Out of the West: Washington on the warpath over Redskins

WASHINGTON - Like Presidents they are courted. Mayors of great cities and governors of states dance like puppets to their every whim. They are offered kings' ransoms for their favours. They are exempt from their country's ferocious anti- trust legislation. Not for them the rules of competition.

Who are these fortunate individuals? They are, as Washington is discovering to its horror, the owners of America's major league sports franchises.

With the election barely three months off this may be the high season of politics. But if one thing exercises Washington's collective mind more than politics, it is the fate of the city's one indigenous, non-political jewel, the Washington Redskins football team.

Eight months ago, on their way to their umpteenth Superbowl, the Redskins ran into a little bother over their name, held to be an insult to American Indians. But now true disaster looms. If present plans hold, Jack Kent Cooke, the Redskins' Canadian-born owner, may simply take the team out of the District of Columbia lock, stock and barrel.

At first you wonder why all the fuss. Geographically the proposed move is a tiny one - just five miles into northern Virginia and Potomac Yard, a decaying railway freight depot.

For years the 54,000-seat RFK Stadium, the Redskins' current home just beyond Capitol Hill, has been far too small. So what more obvious solution than for Mr Cooke to build a new 78,600-capacity stadium which, had it been settled sooner, could well have been the venue of the final of the soccer World Cup, to be hosted by the US in 1994?

Matters, alas, are not so simple. In some respects the US may be a uniquely homogenous country. But when it comes to sports teams and their stadiums, America's modern metropolises are rivals as fierce as medieval Italian city states.

New Yorkers of a certain age can still be heard to lament that their city's true decline began when the Dodgers and Giants baseball teams left for the West Coast in that baleful year of 1958. Washington's present agony is no less acute. It lost its baseball team in 1971, and its basketball and ice-hockey teams play in Maryland. Were the capital to lose the Redskins, it would be without a major sports franchise for the first time this century.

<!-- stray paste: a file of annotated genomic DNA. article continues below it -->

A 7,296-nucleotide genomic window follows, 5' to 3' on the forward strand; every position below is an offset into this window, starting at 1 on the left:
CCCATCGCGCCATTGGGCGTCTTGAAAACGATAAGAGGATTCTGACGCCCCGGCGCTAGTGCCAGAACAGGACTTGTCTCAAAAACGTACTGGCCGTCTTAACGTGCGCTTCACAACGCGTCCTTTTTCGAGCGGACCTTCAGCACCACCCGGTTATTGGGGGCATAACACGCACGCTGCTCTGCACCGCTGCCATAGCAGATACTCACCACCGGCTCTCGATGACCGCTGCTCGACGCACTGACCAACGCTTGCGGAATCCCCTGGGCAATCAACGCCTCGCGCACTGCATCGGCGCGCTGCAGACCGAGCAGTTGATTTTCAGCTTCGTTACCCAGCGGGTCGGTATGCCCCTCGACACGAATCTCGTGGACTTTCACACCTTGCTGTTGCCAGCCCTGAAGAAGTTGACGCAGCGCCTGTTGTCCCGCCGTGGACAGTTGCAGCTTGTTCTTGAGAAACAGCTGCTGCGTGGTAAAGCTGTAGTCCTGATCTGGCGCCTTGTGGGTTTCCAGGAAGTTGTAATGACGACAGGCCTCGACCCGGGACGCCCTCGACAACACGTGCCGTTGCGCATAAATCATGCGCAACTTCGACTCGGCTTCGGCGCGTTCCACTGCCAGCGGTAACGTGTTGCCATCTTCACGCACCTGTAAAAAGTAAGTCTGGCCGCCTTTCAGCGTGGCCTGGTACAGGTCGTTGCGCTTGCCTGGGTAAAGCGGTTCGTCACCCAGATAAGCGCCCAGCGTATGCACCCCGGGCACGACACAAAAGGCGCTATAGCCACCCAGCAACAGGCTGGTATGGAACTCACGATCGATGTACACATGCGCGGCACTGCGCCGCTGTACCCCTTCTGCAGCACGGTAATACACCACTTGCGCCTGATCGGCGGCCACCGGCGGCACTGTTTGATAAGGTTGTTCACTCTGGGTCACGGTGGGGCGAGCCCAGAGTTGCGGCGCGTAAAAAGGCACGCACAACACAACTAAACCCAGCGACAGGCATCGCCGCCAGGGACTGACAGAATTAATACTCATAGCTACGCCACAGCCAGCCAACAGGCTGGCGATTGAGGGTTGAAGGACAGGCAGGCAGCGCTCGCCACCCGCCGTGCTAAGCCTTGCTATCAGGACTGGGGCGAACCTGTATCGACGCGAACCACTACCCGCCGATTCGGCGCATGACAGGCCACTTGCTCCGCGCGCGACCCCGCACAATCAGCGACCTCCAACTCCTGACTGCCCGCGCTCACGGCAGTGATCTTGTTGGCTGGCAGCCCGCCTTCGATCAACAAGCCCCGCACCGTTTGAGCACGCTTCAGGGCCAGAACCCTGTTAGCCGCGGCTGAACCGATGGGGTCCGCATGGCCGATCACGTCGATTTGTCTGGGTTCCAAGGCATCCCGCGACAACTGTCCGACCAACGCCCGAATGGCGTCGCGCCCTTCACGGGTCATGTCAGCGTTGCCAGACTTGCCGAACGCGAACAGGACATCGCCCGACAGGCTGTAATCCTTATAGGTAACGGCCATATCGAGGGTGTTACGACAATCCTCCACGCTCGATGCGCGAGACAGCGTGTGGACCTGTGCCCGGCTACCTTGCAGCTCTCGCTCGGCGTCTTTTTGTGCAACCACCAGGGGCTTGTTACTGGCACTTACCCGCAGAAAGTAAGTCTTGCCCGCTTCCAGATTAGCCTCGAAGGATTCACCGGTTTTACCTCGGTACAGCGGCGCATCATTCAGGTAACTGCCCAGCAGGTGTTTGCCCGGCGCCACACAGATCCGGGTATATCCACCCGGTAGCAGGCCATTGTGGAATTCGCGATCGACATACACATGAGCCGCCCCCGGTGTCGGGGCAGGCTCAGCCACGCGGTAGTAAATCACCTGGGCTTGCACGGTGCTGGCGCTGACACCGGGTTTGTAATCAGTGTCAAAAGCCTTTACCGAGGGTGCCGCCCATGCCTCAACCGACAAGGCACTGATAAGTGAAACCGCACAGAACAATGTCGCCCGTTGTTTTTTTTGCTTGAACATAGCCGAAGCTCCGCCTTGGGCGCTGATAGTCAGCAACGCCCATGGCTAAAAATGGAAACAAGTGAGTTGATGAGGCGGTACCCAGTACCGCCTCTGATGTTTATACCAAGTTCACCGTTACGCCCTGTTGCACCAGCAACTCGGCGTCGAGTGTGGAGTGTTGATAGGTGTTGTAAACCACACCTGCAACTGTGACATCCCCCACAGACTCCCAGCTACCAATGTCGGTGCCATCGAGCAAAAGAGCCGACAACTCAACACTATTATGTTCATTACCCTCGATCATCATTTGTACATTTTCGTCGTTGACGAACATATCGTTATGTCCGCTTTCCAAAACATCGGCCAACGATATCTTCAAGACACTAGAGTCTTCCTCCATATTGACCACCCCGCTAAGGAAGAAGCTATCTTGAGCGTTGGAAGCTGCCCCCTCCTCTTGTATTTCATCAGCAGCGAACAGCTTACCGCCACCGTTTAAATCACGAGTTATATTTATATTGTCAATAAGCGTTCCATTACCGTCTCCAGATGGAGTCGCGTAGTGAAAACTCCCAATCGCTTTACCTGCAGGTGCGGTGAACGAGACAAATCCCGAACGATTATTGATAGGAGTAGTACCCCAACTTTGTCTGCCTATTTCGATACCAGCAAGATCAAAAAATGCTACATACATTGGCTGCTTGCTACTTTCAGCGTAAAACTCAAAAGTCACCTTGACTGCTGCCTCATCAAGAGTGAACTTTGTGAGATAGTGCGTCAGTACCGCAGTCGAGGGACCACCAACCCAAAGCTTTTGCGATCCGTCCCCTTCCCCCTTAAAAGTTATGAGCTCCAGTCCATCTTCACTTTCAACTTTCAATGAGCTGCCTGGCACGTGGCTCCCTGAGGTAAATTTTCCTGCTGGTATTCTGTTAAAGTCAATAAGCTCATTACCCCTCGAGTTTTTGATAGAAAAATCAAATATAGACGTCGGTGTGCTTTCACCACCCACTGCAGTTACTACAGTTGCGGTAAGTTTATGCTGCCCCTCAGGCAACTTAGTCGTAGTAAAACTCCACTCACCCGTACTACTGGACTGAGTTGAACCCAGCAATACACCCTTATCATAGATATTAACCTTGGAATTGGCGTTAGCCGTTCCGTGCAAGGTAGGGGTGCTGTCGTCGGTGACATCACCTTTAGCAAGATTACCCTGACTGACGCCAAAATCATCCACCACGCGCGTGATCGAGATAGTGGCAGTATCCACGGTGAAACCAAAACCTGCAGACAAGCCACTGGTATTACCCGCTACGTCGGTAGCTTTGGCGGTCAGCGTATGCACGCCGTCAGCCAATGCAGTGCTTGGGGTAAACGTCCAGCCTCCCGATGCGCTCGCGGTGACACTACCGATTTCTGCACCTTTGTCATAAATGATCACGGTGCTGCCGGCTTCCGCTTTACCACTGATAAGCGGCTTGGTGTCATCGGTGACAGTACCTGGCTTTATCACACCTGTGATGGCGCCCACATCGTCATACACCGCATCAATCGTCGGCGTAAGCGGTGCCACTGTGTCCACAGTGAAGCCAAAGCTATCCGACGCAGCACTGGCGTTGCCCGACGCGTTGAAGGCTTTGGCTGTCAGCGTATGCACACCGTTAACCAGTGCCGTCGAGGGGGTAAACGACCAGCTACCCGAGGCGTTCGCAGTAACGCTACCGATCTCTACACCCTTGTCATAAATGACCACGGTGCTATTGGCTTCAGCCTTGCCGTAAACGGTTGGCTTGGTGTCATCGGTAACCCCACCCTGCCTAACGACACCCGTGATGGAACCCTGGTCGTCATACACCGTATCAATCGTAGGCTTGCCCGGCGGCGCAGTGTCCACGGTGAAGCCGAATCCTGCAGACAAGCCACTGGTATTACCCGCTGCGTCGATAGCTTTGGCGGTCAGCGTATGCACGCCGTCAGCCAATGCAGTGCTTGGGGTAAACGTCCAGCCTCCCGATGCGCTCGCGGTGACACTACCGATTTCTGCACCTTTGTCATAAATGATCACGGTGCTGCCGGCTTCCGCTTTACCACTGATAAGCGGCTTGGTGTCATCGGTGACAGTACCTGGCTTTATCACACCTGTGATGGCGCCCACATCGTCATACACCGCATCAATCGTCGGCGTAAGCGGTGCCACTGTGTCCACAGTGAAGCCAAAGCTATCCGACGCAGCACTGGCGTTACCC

Here the owners of the country's 26 major league baseball teams and 28 football teams call every shot. They operate veritable cartels, with no promotion, no relegation and no newcomers. They can sell franchises where and to whom they please.

Last year, true, two baseball expansion franchises were created and auctioned off at dollars 95m ( pounds 50m) apiece, but that was the exception. You may start a a company or even a new political party from scratch - but not a major league sports team. No wonder cities are desperate to cling to the ones they have.

Baltimore, having just splashed out dollars 100m on a new baseball stadium to keep the Orioles in town, is now ready to spend as much on another one, to attract a football team.

And so to the great melodrama of the Redskins, DC, and the state of Virginia. Imagine the owners of Liverpool FC negotiating in vain with the city fathers for a subsidised, brand new Anfield. They cannot get the terms they want, so secretly they hold talks with Warrington New Town. One morning, to Merseyside's horror, the announcement comes: Warrington will pay for a custom designed stadium: the Reds are going and Anfield can rot.

That in a nutshell is what has happened here. Mr Cooke has been talking to DC authorities about a new Redskins stadium but to no avail. 'You know, my dear lady, you're just like my wife,' he is said to have remarked to Mayor Sharon Pratt Kelly.